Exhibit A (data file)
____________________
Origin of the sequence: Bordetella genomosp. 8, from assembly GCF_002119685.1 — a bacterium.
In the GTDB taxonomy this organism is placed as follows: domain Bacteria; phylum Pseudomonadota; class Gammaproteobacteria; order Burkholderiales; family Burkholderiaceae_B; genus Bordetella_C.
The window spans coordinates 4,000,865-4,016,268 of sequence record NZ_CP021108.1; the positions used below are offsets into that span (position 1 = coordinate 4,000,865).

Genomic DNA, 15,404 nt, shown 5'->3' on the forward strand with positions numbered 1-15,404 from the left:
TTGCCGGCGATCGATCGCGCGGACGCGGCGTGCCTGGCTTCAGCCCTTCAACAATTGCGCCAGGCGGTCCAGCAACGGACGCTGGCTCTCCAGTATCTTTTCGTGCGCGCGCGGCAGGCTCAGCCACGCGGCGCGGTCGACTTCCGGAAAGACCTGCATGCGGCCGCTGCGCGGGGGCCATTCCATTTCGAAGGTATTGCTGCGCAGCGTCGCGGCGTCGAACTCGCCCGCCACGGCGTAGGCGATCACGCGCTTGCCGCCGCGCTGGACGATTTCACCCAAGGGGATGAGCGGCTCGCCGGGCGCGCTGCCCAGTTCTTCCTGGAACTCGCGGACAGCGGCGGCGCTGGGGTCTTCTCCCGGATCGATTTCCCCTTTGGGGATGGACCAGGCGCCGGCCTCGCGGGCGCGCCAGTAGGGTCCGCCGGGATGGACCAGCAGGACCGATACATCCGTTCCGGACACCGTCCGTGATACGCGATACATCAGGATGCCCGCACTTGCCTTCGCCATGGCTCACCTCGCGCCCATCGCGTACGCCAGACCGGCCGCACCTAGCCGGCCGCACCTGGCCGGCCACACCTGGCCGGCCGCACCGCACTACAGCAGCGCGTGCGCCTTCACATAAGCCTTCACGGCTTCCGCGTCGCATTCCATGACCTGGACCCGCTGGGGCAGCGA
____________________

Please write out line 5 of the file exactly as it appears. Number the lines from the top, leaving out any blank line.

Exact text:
TTGCCGGCGATCGATCGCGCGGACGCGGCGTGCCTGGCTTCAGCCCTTCAACAATTGCGCCAGGCGGTCCAGCAACGGACGCTGGCTCTCCAGTATCTTTTCGTGCGCGCGCGGCAGGCTCAGCCACGCGGCGCGGTCGACTTCCGGAAAGACCTGCATGCGGCCGCTGCGCGGGGGCCATTCCATTTCGAAGGTATTGCTGCGCAGCGTCGCGGCGTCGAACTCGCCCGCCACGGCGTAGGCGATCACGCGCTTGCCGCCGCGCTGGACGATTTCACCCAAGGGGATGAGCGGCTCGCCGGGCGCGCTGCCCAGTTCTTCCTGGAACTCGCGGACAGCGGCGGCGCTGGGGTCTTCTCCCGGATCGATTTCCCCTTTGGGGATGGACCAGGCGCCGGCCTCGCGGGCGCGCCAGTAGGGTCCGCCGGGATGGACCAGCAGGACCGATACATCCGTTCCGGACACCGTCCGTGATACGCGATACATCAGGATGCCCGCACTTGCCTTCGCCATGGCTCACCTCGCGCCCATCGCGTACGCCAGACCGGCCGCACCTAGCCGGCCGCACCTGGCCGGCCACACCTGGCCGGCCGCACCGCACTACAGCAGCGCGTGCGCCTTCACATAAGCCTTCACGGCTTCCGCGTCGCATTCCATGACCTGGACCCGCTGGGGCAGCGA